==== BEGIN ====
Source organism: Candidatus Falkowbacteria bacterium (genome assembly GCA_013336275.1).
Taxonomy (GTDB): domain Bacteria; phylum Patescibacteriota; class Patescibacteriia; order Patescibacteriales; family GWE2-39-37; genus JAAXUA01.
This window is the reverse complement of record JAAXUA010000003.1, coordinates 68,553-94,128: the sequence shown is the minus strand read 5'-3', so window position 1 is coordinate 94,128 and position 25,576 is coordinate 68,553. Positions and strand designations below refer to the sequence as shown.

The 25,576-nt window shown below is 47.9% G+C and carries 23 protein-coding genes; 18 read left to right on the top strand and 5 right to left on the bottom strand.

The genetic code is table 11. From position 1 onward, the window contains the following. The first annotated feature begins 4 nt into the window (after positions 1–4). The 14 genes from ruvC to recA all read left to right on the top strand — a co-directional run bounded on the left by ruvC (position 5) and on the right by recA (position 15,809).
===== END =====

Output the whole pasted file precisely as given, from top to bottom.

Source organism: Candidatus Falkowbacteria bacterium (genome assembly GCA_013336275.1).
Taxonomy (GTDB): domain Bacteria; phylum Patescibacteriota; class Patescibacteriia; order Patescibacteriales; family GWE2-39-37; genus JAAXUA01.
This window is the reverse complement of record JAAXUA010000003.1, coordinates 68,553-94,128: the sequence shown is the minus strand read 5'-3', so window position 1 is coordinate 94,128 and position 25,576 is coordinate 68,553. Positions and strand designations below refer to the sequence as shown.

The 25,576-nt window shown below is 47.9% G+C and carries 23 protein-coding genes; 18 read left to right on the top strand and 5 right to left on the bottom strand.

The genetic code is table 11. From position 1 onward, the window contains the following. The first annotated feature begins 4 nt into the window (after positions 1–4). The 14 genes from ruvC to recA all read left to right on the top strand — a co-directional run bounded on the left by ruvC (position 5) and on the right by recA (position 15,809).